(This nouvelle version of traditional cuisine doesn't seem to have much of a local audience yet, nor does international cuisine in general. Even sophisticated hosts tried to steer us away from restaurants with reputations for nouvelle or international cuisine#"a lot of money for not that much food," they'd say as we thought of the gargantuan portions we'd received in traditional restaurants. We'd recommend concentrating on the traditional cuisine, which of course is one reason for going there, but do persevere a couple of times if you like and hear of something more nouvelle/international.)

*** WINE: Ah! Forget Mateus, the rose in the squat bottle that we all used for holding candles in college. (Our Loivos host Manuel said, "Go visit the chateau and especially the gardens, but don't bother drinking the wine.") He was right; the gardens were impressive and Portugal produces other wines that are very fine indeed and probably don't get imported much into the US. Planalto, a Sancerre-like white comes to mind, as does a red we had at dinner that was one of the best we've ever had anywhere anytime. It was like a great cabernet sauvignon.

But, of course, Portugal means port wine and we visited the "caves" (cellars or wineries) of Graham, one of the seven major producers lined up on the south shore of the Douro opposite Oporto (Sandeman and Taylor are perhaps more familiar names and are there, too). Later we toured the vineyards of Fonseca up in the Douro valley. Both Graham and Fonseca had informative English-language tours (as do others).

The three port grape varieties are grown in the intense heat (as much as 120 degrees F) of summer on the steeply terraced vineyards lining the Douro and its tributaries. The terraces are so steep that often only one or two rows of vines are on them. In the fall the grapes are harvested by hand, stomped by foot (still the best way, they maintain), fermented, casked, and transported to Oporto to the caves for blending and further casking for as much as 40 years. In the past, the new wine was transported by picturesque river boats on a river then untamed; nowadays, those boats transport tourists and the wine travels by truck#and the river is placid from dams and locks.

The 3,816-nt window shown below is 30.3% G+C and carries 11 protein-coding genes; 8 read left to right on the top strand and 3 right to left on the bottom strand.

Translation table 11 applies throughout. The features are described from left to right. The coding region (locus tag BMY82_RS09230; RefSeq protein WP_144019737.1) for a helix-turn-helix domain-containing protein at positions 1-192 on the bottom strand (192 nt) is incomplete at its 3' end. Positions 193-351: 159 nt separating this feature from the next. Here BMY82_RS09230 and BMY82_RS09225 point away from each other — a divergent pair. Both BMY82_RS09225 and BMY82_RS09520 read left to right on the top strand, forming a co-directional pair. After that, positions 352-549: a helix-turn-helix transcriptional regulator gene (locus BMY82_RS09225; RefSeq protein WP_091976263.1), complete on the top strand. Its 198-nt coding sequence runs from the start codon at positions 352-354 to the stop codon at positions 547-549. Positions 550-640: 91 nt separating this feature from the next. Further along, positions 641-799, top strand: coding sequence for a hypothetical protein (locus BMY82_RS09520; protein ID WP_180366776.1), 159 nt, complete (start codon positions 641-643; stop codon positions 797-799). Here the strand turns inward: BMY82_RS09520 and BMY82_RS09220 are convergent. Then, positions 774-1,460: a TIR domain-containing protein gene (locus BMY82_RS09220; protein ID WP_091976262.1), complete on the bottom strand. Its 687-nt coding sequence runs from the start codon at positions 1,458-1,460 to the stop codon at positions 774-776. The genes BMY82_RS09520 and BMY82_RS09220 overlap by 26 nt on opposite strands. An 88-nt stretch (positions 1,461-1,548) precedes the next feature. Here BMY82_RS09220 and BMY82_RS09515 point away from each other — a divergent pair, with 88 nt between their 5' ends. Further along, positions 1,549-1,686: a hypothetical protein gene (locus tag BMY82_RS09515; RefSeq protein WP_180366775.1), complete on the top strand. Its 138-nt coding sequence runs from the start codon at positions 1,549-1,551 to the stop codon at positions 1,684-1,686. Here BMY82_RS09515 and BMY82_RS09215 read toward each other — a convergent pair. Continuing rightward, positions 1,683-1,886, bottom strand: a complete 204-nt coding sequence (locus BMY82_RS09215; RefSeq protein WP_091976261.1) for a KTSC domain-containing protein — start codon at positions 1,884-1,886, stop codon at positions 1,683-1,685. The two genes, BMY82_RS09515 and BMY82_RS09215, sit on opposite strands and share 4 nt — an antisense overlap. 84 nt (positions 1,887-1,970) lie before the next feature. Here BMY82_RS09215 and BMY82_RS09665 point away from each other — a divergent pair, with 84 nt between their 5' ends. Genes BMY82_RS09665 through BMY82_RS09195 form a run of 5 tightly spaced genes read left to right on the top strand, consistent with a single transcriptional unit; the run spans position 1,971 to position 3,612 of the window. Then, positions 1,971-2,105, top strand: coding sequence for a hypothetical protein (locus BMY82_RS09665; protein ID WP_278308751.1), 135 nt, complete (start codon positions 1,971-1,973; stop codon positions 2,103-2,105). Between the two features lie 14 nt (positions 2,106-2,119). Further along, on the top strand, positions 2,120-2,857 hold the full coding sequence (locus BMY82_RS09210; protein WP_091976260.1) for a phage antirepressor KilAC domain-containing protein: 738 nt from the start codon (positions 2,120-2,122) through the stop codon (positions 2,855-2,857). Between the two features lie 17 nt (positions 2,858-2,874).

The heat of the growing season concentrates the natural sugars in the grapes, which fermentation turns into alcohol. A clear Cognac is added to the fermentation at a certain point to stop the fermentation process and balance out the alcohol with the residual sugar. Then the wine is blended and aged in oak. The result is several grades and types of port. One major category comprises the red or sweet ports (like the familiar but middling ruby port as opposed to the elegant vintage red ports from specific years), usually used as dessert wines. The other major category comprises the older, more complex character of tawny wines aged at length in small oak barrels (prolonged contact with oak changes the color and flavor) and used either for aperitifs or dessert. We sampled a lot and brought some home, of course.

*** LANGUAGE: English prevalent almost everywhere, certainly in all our hotels. Many restaurants have English menus. But many don't and it is worth having a phrasebook, especially one with menu terms. The Portuguese love it when you make even the most rudimentary attempts at saying something in their language#Ola, Por Favor, Obrigada, Nao, Sim, Bom Dia, Perdao,0ptimo#(hello, please, thank you, no, yes, good day, pardon me, fine or excellent#). Toilette and WC are pretty universally understood.